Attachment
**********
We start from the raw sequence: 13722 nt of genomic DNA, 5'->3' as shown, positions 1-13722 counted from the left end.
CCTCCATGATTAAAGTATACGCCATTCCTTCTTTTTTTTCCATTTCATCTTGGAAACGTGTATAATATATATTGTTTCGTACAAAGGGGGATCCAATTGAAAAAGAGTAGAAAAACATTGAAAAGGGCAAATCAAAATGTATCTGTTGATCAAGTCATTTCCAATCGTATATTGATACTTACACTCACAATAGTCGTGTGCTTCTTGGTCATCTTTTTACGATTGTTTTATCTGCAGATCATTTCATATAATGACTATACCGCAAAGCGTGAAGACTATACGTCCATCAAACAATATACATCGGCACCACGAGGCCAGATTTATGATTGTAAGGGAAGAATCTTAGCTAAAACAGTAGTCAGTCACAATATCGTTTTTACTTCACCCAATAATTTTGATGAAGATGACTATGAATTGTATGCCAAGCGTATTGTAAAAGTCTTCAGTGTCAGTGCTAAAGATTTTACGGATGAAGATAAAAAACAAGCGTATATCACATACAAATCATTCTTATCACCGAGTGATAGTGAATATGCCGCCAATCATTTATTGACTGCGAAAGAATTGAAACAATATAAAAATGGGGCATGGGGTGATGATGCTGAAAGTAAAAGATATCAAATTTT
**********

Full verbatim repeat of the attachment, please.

We start from the raw sequence: 13722 nt of genomic DNA, 5'->3' as shown, positions 1-13722 counted from the left end.
CCTCCATGATTAAAGTATACGCCATTCCTTCTTTTTTTTCCATTTCATCTTGGAAACGTGTATAATATATATTGTTTCGTACAAAGGGGGATCCAATTGAAAAAGAGTAGAAAAACATTGAAAAGGGCAAATCAAAATGTATCTGTTGATCAAGTCATTTCCAATCGTATATTGATACTTACACTCACAATAGTCGTGTGCTTCTTGGTCATCTTTTTACGATTGTTTTATCTGCAGATCATTTCATATAATGACTATACCGCAAAGCGTGAAGACTATACGTCCATCAAACAATATACATCGGCACCACGAGGCCAGATTTATGATTGTAAGGGAAGAATCTTAGCTAAAACAGTAGTCAGTCACAATATCGTTTTTACTTCACCCAATAATTTTGATGAAGATGACTATGAATTGTATGCCAAGCGTATTGTAAAAGTCTTCAGTGTCAGTGCTAAAGATTTTACGGATGAAGATAAAAAACAAGCGTATATCACATACAAATCATTCTTATCACCGAGTGATAGTGAATATGCCGCCAATCATTTATTGACTGCGAAAGAATTGAAACAATATAAAAATGGGGCATGGGGTGATGATGCTGAAAGTAAAAGATATCAAATTTT